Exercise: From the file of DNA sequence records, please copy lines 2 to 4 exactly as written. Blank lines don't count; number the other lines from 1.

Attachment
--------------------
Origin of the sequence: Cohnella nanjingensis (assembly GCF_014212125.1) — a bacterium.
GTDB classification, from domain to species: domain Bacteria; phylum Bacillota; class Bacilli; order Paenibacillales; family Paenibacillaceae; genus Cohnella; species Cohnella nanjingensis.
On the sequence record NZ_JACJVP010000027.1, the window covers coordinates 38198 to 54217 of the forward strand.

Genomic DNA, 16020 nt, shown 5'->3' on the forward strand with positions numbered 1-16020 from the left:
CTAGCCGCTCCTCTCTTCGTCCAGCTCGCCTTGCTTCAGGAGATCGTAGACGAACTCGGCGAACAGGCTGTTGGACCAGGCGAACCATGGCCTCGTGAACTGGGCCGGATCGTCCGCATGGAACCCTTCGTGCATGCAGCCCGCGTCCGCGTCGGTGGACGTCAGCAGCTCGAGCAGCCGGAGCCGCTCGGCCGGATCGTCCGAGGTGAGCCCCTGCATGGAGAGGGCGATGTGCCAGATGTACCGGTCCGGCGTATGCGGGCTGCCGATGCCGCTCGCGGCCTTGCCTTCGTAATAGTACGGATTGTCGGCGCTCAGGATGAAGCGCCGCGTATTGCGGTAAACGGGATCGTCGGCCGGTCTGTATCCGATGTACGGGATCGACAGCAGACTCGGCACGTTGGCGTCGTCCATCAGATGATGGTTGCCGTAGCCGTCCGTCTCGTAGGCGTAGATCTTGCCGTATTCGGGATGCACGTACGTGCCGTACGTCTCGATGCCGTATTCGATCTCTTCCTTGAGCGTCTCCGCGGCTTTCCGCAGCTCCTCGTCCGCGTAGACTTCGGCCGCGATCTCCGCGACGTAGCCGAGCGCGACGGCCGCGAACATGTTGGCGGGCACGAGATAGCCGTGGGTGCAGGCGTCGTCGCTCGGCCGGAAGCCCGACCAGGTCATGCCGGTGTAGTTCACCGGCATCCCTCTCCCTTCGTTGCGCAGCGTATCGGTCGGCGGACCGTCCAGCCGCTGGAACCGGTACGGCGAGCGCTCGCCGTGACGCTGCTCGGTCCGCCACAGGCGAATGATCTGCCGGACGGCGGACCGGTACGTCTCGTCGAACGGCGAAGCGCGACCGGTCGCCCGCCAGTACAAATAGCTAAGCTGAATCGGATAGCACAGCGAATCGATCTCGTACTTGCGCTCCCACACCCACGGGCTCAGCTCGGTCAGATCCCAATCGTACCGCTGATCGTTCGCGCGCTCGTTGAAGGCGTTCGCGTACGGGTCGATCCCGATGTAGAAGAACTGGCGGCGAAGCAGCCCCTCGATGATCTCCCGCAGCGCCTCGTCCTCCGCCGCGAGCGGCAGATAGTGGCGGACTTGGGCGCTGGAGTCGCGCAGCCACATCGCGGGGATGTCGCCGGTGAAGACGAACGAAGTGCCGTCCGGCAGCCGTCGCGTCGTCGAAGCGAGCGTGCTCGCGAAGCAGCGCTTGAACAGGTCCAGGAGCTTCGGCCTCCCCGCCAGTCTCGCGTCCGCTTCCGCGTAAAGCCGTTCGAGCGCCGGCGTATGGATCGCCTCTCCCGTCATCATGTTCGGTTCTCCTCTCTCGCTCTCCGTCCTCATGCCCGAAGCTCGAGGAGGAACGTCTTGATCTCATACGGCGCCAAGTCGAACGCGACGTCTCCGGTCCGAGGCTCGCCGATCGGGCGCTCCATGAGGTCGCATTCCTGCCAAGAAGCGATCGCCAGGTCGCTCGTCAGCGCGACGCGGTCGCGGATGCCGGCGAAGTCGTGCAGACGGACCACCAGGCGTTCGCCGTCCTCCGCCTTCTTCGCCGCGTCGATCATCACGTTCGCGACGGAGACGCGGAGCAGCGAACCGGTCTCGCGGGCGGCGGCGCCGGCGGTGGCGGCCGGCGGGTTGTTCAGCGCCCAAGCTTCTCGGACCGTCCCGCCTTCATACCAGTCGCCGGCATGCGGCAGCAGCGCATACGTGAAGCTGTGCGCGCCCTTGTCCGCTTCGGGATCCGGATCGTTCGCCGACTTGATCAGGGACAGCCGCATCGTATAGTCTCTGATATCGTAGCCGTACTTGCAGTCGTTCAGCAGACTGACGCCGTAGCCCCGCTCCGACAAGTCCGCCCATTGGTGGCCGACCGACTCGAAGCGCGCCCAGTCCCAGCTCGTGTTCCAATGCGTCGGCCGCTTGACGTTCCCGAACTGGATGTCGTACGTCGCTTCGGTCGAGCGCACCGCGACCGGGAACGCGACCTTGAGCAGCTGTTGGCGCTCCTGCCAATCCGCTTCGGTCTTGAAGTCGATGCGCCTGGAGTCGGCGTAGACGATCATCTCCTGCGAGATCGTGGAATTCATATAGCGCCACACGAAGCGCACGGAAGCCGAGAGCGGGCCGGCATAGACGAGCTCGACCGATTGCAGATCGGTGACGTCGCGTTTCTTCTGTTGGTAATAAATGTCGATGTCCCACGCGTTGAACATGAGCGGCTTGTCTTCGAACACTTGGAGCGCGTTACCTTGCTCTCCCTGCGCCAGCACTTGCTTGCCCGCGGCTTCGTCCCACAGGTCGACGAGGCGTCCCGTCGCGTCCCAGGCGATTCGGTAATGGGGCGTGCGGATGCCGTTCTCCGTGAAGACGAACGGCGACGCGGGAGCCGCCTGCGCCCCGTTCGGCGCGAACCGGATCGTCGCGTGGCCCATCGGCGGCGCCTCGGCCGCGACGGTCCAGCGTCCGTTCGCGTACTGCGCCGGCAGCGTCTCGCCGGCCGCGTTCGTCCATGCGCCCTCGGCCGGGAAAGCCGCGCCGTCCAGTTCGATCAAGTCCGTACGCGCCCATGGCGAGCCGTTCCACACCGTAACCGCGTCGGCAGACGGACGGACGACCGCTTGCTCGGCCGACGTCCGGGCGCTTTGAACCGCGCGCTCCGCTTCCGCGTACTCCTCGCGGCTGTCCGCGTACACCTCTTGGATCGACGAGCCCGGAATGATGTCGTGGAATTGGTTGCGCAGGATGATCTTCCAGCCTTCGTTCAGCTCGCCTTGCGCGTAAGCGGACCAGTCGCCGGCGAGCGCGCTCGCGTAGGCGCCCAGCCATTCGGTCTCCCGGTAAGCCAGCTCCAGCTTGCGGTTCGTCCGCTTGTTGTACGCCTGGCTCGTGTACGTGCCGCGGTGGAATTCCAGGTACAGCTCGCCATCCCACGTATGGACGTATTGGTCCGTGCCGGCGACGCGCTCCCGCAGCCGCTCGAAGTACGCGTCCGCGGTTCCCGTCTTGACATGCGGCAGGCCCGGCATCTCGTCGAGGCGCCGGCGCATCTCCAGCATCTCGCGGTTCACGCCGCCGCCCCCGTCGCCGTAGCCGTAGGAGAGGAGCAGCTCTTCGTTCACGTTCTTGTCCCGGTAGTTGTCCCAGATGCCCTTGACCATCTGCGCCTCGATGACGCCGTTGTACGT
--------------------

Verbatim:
GTDB classification, from domain to species: domain Bacteria; phylum Bacillota; class Bacilli; order Paenibacillales; family Paenibacillaceae; genus Cohnella; species Cohnella nanjingensis.
On the sequence record NZ_JACJVP010000027.1, the window covers coordinates 38198 to 54217 of the forward strand.

Genomic DNA, 16020 nt, shown 5'->3' on the forward strand with positions numbered 1-16020 from the left: